Harvard Gulch Park today, and lunch at Annie’s Café on Colfax

It was a little bit of history today for ladies day.

We started the day at Harvard Gulch Park, enjoying pastries,fruit and sparkling cider next to the children’splayground. Then off for a little walk through the park- which is next to a golf course-on our perennial search for restrooms. We decided to use the one in the Clubhouse of the Harvard Gulch Golf Course. Here is when wewe stumbled upon the history of the area.! Who would have guessed!?We learned from the golf pro that the land used to be a dairy farm as well as the Colorado State Orphanage. As many as 17,000 orphans resided inthis facility. It was stunning newsto all of us. We talked about the many reasons so many kids would have been orphaned in the early 1900s,World War 1, World War II, the Depression, the Dust Bowl, and disease. E had lots of questions about all this! The man who was telling us about this history has lived in the area for quite some time. He’s actually met and have had conversations with a few of the orphans who came back to visit as adults.

From there we drove downtown to visit and poke around the Brown Palace Hotel which is 127 years old. As we were driving downtown JM was reminiscing about the years she spent working downtown. She spoke fondly of the“husltle and bustle”, and having lunch on the 16th Street
Mall.  The Brown Palace was as beautiful as expected. Flower arrangements filled with orchids were everywhere. We simply wandered the lobby,
the 2nd floor, and the bridge over Tremont Street for about 45 minutes, exploring, oohing and aahing.
 
Lunch was at Annie’s Cafe on Colfax, a favorite.  Again, a lot of history. There were black and white movies playingon the TV’s, displays of collectable lunch pales which C noticed right off the bat (particularly the covered wagon one), and old game boards. 
On the way back to Littleton I told the ladies that Mary would be waiting for us with dessert, but we probably didnt have room after that bug lunch. E said “there is always room for desserts” and JM immediatley said “oh, thank goodness for E! ” Ha! 

Keys on the Green for lunch, in Evergreen, and a walk at the lake

Good day, this group gets along very well.
I made some notes about things people said, and I see a theme here. I noted their observations  which meant to me they were “actively engaged” rather then “passively participating”.   It might be quiet in the car for a while, for example, but then someone says something and I realize we’re all paying attention.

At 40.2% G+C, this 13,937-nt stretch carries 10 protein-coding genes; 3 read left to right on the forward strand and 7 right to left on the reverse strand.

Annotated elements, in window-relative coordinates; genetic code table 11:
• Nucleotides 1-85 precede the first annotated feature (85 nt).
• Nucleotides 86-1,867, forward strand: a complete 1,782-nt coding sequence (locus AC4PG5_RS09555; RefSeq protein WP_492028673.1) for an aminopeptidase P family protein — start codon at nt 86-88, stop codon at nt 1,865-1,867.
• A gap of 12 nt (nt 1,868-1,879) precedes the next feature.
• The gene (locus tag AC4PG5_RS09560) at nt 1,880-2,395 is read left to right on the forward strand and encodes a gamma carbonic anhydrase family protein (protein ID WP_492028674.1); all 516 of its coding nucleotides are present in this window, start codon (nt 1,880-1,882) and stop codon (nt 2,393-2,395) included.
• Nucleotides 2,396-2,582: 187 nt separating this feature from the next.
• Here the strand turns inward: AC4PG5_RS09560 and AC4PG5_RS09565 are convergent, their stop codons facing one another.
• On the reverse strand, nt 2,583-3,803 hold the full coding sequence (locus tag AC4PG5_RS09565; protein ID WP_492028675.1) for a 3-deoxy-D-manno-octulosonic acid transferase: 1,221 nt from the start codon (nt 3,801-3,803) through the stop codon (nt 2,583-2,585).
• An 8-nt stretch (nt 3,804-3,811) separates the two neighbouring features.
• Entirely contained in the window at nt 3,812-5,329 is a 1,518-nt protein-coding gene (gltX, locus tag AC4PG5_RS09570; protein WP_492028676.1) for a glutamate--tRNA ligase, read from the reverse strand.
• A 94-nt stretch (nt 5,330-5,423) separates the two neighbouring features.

Examples:
When we were on Highway 74 and approaching Evergreen,  J said, “these trees are so beautiful”, and “that sign says Taco Bell. Is that where you’re taking us to lunch!?”, or V pointed out a baseball diamond which I hadn’t noticed,  or when we were  looking at the honey bee hives and G told  us a story about his wife coming across a hive one time… those comments mean a lot to me.
I enjoyed the conversations I overheard too. J in the backseat of my van saying to A, “so where did you grow up”, and A giving her a detailed and interesting story about his childhood. Or S telling the group, while we were at the gardens in the morning, “I can’t hear well out of this ear”, then  G walked over and pretended to shout into it, making S laugh. Or –  this was cute – I handed J a water bottle and said, “I know you’re good about drinking water, but here’s some more”. J:” Yes, water is all I drink.” And rV, sitting a ways away from her, throws in: “yay, right, only water!” That made J laugh, and she instantly said, “you caught me,  I’ve got a stash of something else in my pocket.”
Lunch was at Keys on the Green in Evergreen. J said she’d like to return sometime and bring her husband. It’s a nice atmosphere, with decent food. The highlight for G  was probably our waiter, a young man who is an enthusiastic Oriole’s fan and noticed G’s hat.
We chatted about golf, since our restaurant was sitting on a golf course.  We talked about motorcycles too, V told us he and his brother  used to own one. We talked about tattoos and French fries and twins and elk and lots more!
My line of the day award goes to G, and though he had a bunch of one line zingers, this simple thing he said is what touched me most. We stopped at a gas station on the way down the hill to use the men’s room. S was still in it, G had come out, J and I were waiting in the car. Ga came up to the car and said to me, “I’m going to wait  for S”
It just meant a lot to me, that G was being so thoughtful, and even that he remembered his buddy’s name.
One of my happiest memories of today was in the car when G and S both sang along to the radio, with dramatic flair at “captian kaaangaroo”, who Jerry and I both remember watching on T.V.!